CW/TW: unsolicited sexual images
The Law Commission has published proposals to better protect victims from harmful online behaviour including abusive messages or emails, cyberflashing, and pile-on harassment.
Reforms to tackle the malicious sharing of information known to be false have also been proposed.
A new harm-based communications offence
The Law Commission is proposing to replace s127(1) Communications Act 2003, and the Malicious Communications Act 1998, with a new offence, based on the potential for harm.
The proposed new offence
The gist of the new offence being proposed is:
(1) The defendant sends or posts a communication that was likely to cause harm to a likely audience; (2) in sending or posting the communication, the defendant intended to harm, or was aware of a risk of harming, a likely audience; and (3) the defendant sends or posts the communication without reasonable excuse.
In terms of definitions:
- a communication is a letter, electronic communication, or article of any description;
- a likely audience is someone who, at the point at which the communication was sent or posted by the defendant, was likely to see, hear, or otherwise encounter it; and
- harm is emotional or psychological harm, amounting to at least serious emotional distress.
Given the definition of "communication", the aim is for the offence to be technologically neutral, covering both "online" and "offline" communications.
It also covers "articles", so sending someone a pile of poo (for example) would, if the other conditions were met, also be caught by this.
It would expressly not replace s127(2) Communications Act 2003:
A person is guilty of an offence if, for the purpose of causing annoyance, inconvenience or needless anxiety to another, he— (a)sends by means of a public electronic communications network, a message that he knows to be false, (b)causes such a message to be sent; or (c)persistently makes use of a public electronic communications network.
However, the Law Commission is proposing separate reform of s127(2), in the form of:
- an offence addressing knowingly false communications to complement the proposed harm-based offence; and
- a specific offence addressing hoax calls to the emergency services.
England and Wales only?
This consultation applies to the law of England and Wales.
Because the proposed new offence is committed when someone "sends or posts" the problematic communication, it requires that the act of sending takes place in England or Wales.
If someone over the border sends such a communication, it is not brought without the scope of this legislation simply because the recipient is in England and Wales.
(This is a "place of origin" offence, not a "place of receipt" offence.)
The Law Commission is consulting on whether the offence should have extra-territorial effect but, given the approach set out in the consultation document, I wouldn't hold my breath on this.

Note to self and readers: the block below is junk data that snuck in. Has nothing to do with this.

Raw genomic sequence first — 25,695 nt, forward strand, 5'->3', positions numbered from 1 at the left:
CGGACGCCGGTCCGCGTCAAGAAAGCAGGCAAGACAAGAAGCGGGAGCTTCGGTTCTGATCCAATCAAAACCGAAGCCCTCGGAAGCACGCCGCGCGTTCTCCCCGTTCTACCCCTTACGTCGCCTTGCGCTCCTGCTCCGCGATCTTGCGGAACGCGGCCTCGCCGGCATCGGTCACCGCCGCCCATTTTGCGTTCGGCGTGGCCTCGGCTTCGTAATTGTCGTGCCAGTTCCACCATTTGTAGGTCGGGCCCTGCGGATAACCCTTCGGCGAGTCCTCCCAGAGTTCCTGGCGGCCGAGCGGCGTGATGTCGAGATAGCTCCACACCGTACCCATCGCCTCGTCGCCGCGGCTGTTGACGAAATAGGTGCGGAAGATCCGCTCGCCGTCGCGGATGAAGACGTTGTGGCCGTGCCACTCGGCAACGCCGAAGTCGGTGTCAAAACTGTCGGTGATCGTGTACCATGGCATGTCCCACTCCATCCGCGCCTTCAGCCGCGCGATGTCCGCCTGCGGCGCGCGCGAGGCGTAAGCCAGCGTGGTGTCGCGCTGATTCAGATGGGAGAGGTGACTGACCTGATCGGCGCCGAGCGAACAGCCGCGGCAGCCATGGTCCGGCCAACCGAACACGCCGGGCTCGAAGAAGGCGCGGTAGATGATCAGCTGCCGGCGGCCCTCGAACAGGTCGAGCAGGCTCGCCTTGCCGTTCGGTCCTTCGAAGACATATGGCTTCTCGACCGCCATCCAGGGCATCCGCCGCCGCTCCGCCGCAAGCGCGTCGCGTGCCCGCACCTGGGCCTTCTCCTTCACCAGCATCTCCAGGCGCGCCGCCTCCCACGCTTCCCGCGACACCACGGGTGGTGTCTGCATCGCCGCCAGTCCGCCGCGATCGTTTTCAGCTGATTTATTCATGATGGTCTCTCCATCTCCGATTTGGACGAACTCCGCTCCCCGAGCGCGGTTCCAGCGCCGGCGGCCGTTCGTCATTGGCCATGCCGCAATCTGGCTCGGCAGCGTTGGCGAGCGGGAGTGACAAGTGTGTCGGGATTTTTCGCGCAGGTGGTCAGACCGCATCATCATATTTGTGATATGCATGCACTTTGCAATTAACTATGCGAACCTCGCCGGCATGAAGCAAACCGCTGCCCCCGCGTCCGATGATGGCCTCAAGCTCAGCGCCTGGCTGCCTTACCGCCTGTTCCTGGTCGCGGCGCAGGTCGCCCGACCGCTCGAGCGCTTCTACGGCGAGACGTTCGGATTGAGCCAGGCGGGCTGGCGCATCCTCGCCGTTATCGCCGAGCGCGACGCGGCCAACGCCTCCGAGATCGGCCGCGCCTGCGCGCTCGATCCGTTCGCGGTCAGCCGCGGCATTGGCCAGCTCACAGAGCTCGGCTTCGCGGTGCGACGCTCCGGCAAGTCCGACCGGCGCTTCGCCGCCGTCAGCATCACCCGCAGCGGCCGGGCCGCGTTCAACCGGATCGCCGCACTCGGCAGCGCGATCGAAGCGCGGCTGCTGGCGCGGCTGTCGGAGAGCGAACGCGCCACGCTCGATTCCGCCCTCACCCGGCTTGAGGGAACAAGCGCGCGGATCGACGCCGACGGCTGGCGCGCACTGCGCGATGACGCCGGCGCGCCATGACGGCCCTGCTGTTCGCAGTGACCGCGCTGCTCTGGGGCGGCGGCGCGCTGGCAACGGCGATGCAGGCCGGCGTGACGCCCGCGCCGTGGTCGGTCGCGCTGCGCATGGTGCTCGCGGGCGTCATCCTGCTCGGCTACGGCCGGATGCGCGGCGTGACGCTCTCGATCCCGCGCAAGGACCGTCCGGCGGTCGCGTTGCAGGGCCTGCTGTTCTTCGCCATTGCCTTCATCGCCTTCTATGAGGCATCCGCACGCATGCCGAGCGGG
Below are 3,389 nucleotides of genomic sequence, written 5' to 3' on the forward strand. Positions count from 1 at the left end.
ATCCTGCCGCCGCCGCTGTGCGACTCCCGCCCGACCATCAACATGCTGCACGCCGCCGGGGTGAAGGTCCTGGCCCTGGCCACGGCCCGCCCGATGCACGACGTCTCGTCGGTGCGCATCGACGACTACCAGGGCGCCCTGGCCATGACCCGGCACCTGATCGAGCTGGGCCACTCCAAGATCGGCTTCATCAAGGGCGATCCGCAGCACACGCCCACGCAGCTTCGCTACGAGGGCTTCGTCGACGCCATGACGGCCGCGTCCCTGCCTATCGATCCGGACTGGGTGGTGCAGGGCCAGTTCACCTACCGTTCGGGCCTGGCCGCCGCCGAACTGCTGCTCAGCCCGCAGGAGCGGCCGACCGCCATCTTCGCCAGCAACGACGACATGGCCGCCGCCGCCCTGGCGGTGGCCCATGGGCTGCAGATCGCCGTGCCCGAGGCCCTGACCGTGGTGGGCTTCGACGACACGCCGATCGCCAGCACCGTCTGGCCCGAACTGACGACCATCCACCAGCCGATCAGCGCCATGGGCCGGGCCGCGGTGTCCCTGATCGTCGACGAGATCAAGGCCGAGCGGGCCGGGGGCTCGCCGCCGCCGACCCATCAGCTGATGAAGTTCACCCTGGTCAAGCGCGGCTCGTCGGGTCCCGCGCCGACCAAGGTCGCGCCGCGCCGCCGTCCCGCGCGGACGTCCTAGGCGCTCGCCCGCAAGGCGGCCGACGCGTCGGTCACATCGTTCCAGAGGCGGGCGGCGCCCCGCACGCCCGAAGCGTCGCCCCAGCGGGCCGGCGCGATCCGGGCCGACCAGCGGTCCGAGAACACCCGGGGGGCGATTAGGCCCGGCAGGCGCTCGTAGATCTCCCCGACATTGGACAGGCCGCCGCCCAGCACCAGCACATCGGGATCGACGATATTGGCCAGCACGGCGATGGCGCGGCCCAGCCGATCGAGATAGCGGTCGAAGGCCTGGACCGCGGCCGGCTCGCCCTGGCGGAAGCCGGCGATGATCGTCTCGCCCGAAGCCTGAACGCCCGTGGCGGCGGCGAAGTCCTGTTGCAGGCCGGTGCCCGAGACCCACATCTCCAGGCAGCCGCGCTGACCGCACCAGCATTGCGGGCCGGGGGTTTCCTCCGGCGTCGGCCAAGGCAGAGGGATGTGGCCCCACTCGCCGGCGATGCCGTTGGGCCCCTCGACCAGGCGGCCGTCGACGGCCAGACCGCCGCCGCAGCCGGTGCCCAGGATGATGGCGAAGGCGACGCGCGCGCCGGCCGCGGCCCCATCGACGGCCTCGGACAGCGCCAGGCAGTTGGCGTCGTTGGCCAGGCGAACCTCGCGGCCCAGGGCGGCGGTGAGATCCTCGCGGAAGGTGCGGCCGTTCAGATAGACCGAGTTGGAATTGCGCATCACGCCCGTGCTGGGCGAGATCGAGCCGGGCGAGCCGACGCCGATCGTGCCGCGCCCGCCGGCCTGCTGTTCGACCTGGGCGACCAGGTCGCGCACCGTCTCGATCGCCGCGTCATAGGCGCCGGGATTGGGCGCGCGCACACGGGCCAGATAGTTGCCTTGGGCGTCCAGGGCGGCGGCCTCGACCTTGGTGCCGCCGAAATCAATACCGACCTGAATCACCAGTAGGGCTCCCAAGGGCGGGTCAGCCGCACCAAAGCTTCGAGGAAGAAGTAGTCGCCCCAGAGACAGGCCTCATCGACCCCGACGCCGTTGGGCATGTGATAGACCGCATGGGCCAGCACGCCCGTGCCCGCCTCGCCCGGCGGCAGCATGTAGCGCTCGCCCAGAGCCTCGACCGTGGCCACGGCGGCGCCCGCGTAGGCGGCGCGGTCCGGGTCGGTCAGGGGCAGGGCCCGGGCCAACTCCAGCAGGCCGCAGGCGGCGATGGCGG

Or, in common parlance, "dick pics".
These would, in the Law Commission's view, fall within the scope of the harm-based offence, provided the defendant intended or was aware of a risk of harm.
However, as the Law Commission's example 7 demonstrates, someone's conduct may not always meet that threshold:
Jack and Sonya are strangers riding in a quiet London Overground carriage, along with several other men but no other women. Jack finds Sonya very attractive and hopes that she finds him attractive, too. Using the AirDrop function on his iPhone, Jack discovers another iPhone within range called “Sonya’s phone”. Assuming correctly that the phone belongs to Sonya (the only woman in the carriage), Jack uses AirDrop to send to this phone a photograph of his erect penis (which he had previously taken and saved). A notification appears on Sonya’s phone with the text “Jack would like to share a photo” and a preview of the image, clearly depicting his penis. Sonya selects the option to “decline” the photograph. She doesn’t know which of the men in the carriage was the sender, but she can see Jack smiling at her. She is visibly frightened and gets off the train at the next stop. Jack is disappointed that his behaviour, which he saw as a sexual advance, caused this reaction from Sonya.
The Law Commission argues that Jack's behaviour would only "likely" be caught by the proposed new offence — the prosecution would need to prove that the dick pic was "likely to cause harm", and that Jack either intended to cause that harm, or else was aware of a risk of harming.
Personally, I'm more sceptical that this would fall within the scope of the proposed offence than the Law Commission, as I think that proving these two elements would be tricky.
Fortunately, the Law Commission notes that there is "a case for making cyber-flashing a specific sexual offence". The proposal is to amend s66 Sexual Offences Act 2003 — the existing "exposure" — offence to clarify that it covers digital exposure, whether live or otherwise.
Currently, s66 says:
A person commits an offence if—
(a)he intentionally exposes his genitals, and
(b)he intends that someone will see them and be caused alarm or distress.
Since this is an exposure offence, it is predicated on someone showing their own genitals. As such, even if the offence were expanded to cover "cyberflashing", it would relate only to someone sending a photo of their own genitals, and would not cover sending a photo of someone else's (e.g. sending someone pornograpy depicting third parties).
I have absolutely no idea why someone would send a photo of someone else's genitals, but then I have no idea why someone would send a non-consensual dick pic in the first place.
There is a potential lacuna here, with the risk that a photograph of someone else's genitals falls under neither the revised s66 offence, nor under the harm-based communications offence if the mens rea (the mental elements) of the offence are not met.